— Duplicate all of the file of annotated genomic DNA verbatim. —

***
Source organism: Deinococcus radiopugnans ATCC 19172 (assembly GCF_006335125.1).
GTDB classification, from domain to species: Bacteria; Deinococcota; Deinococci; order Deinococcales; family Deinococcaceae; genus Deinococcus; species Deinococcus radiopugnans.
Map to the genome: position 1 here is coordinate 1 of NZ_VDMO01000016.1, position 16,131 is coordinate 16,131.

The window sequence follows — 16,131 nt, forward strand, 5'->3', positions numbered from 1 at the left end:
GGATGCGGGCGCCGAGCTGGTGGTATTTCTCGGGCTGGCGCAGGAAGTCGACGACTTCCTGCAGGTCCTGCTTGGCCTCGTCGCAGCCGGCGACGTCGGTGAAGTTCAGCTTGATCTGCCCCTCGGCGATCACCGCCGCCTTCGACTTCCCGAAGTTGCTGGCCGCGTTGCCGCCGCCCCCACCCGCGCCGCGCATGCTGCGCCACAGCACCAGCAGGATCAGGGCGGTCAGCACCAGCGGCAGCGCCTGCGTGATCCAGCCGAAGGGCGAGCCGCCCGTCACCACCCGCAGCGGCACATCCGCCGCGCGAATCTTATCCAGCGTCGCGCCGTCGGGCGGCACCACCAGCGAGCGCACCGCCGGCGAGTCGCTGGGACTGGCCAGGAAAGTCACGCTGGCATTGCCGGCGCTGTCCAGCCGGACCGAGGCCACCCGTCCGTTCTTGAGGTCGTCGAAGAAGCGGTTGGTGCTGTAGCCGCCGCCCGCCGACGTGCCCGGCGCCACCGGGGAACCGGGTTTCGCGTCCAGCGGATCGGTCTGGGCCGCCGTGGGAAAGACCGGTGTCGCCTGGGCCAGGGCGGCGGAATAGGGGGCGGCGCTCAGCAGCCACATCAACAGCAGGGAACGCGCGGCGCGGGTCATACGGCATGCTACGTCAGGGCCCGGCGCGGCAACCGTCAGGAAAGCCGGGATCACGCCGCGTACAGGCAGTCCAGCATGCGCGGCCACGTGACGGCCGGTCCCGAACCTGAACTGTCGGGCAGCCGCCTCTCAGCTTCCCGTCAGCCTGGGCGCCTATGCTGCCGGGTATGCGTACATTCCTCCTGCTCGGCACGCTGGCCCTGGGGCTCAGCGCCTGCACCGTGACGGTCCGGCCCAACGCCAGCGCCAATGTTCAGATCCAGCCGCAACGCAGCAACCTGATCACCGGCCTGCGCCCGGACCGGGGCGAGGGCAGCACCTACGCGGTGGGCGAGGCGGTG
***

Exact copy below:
Source organism: Deinococcus radiopugnans ATCC 19172 (assembly GCF_006335125.1).
GTDB classification, from domain to species: Bacteria; Deinococcota; Deinococci; order Deinococcales; family Deinococcaceae; genus Deinococcus; species Deinococcus radiopugnans.
Map to the genome: position 1 here is coordinate 1 of NZ_VDMO01000016.1, position 16,131 is coordinate 16,131.

The window sequence follows — 16,131 nt, forward strand, 5'->3', positions numbered from 1 at the left end:
GGATGCGGGCGCCGAGCTGGTGGTATTTCTCGGGCTGGCGCAGGAAGTCGACGACTTCCTGCAGGTCCTGCTTGGCCTCGTCGCAGCCGGCGACGTCGGTGAAGTTCAGCTTGATCTGCCCCTCGGCGATCACCGCCGCCTTCGACTTCCCGAAGTTGCTGGCCGCGTTGCCGCCGCCCCCACCCGCGCCGCGCATGCTGCGCCACAGCACCAGCAGGATCAGGGCGGTCAGCACCAGCGGCAGCGCCTGCGTGATCCAGCCGAAGGGCGAGCCGCCCGTCACCACCCGCAGCGGCACATCCGCCGCGCGAATCTTATCCAGCGTCGCGCCGTCGGGCGGCACCACCAGCGAGCGCACCGCCGGCGAGTCGCTGGGACTGGCCAGGAAAGTCACGCTGGCATTGCCGGCGCTGTCCAGCCGGACCGAGGCCACCCGTCCGTTCTTGAGGTCGTCGAAGAAGCGGTTGGTGCTGTAGCCGCCGCCCGCCGACGTGCCCGGCGCCACCGGGGAACCGGGTTTCGCGTCCAGCGGATCGGTCTGGGCCGCCGTGGGAAAGACCGGTGTCGCCTGGGCCAGGGCGGCGGAATAGGGGGCGGCGCTCAGCAGCCACATCAACAGCAGGGAACGCGCGGCGCGGGTCATACGGCATGCTACGTCAGGGCCCGGCGCGGCAACCGTCAGGAAAGCCGGGATCACGCCGCGTACAGGCAGTCCAGCATGCGCGGCCACGTGACGGCCGGTCCCGAACCTGAACTGTCGGGCAGCCGCCTCTCAGCTTCCCGTCAGCCTGGGCGCCTATGCTGCCGGGTATGCGTACATTCCTCCTGCTCGGCACGCTGGCCCTGGGGCTCAGCGCCTGCACCGTGACGGTCCGGCCCAACGCCAGCGCCAATGTTCAGATCCAGCCGCAACGCAGCAACCTGATCACCGGCCTGCGCCCGGACCGGGGCGAGGGCAGCACCTACGCGGTGGGCGAGGCGGTG